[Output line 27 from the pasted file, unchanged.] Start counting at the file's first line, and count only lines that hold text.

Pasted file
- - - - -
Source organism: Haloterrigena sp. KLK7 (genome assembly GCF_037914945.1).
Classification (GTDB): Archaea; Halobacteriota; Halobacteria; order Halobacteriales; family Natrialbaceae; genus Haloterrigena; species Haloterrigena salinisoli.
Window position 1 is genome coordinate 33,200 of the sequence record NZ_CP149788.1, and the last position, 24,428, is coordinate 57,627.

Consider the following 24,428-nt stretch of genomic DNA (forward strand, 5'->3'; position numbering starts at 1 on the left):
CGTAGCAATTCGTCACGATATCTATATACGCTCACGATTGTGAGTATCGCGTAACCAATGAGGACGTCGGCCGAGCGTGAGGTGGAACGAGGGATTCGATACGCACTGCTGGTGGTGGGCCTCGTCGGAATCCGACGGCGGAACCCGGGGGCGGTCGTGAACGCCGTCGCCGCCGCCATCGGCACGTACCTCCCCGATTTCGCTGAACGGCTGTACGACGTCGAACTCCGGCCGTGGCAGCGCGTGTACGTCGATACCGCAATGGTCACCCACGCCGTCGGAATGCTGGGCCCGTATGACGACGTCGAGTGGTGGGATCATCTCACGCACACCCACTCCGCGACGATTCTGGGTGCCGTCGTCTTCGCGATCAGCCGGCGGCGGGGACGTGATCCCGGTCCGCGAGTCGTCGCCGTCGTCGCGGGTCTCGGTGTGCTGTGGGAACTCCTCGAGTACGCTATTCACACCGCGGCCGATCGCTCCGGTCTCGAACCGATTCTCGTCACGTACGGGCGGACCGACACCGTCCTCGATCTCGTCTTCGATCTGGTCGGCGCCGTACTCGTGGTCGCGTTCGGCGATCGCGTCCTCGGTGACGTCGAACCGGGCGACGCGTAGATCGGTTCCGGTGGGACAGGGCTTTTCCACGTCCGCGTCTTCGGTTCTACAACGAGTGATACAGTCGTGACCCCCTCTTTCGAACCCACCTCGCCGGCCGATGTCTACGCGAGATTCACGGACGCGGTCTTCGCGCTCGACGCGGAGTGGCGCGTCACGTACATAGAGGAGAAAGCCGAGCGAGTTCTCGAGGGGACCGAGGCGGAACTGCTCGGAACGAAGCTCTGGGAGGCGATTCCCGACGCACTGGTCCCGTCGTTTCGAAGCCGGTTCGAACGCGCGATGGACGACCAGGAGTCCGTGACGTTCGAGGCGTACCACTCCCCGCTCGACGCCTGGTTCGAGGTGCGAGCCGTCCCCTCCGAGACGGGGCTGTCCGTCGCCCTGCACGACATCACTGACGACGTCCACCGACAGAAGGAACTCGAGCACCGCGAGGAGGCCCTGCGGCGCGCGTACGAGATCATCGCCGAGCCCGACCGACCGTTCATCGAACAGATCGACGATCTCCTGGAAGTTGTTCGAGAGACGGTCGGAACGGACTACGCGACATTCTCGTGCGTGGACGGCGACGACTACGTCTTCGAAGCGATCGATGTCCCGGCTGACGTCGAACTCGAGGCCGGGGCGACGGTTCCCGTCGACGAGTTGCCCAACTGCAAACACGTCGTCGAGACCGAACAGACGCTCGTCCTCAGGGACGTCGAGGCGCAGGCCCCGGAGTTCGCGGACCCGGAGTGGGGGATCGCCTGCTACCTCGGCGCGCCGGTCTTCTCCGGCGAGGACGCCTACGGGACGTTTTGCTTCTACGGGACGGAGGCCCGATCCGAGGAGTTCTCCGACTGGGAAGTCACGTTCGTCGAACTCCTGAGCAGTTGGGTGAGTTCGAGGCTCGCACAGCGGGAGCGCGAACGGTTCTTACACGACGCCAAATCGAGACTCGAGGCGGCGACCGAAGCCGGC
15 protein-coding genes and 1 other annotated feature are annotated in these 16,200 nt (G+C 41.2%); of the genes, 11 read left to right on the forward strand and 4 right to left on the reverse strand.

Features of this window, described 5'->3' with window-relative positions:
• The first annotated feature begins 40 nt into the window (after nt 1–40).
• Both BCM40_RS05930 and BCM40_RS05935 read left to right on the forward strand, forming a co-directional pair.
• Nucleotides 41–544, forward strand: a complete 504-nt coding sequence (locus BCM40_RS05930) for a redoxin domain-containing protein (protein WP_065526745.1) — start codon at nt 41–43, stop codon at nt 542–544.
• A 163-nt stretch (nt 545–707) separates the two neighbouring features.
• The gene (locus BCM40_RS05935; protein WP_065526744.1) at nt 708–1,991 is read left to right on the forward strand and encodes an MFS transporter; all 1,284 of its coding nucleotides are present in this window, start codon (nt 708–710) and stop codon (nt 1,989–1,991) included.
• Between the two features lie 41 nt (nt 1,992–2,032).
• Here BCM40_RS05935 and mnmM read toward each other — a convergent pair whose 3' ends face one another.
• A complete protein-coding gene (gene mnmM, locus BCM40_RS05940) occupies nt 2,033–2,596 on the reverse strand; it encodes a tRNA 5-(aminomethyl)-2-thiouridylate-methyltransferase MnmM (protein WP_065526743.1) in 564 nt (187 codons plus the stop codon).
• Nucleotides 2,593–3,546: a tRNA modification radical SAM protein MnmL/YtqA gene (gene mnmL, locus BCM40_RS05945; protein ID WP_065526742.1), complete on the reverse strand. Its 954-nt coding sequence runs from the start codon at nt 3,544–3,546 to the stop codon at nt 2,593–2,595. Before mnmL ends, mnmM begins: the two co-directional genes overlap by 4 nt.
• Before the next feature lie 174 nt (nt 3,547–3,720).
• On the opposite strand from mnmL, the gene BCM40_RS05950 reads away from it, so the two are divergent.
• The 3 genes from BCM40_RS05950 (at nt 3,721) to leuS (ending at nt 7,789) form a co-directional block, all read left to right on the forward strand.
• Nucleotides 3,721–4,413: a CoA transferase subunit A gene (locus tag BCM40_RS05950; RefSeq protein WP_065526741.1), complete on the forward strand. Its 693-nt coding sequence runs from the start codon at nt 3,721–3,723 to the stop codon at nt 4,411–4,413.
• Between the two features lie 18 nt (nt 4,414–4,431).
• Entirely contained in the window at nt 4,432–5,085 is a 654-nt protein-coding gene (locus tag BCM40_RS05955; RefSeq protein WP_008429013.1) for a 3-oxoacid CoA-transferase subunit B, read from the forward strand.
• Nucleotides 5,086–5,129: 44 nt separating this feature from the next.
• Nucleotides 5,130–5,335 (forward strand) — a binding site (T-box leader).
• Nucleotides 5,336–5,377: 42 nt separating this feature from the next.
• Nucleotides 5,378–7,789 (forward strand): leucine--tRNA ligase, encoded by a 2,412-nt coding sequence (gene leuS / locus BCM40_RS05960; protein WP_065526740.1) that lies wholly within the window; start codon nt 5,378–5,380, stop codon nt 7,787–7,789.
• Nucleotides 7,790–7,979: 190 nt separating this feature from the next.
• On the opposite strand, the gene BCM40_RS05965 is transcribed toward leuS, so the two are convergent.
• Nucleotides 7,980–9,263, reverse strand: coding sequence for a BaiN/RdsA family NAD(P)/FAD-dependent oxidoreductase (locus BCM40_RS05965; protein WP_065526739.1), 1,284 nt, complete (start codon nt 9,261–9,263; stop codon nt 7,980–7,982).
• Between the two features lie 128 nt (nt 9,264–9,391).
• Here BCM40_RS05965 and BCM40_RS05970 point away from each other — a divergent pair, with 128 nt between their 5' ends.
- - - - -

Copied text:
• Nucleotides 7,790–7,979: 190 nt separating this feature from the next.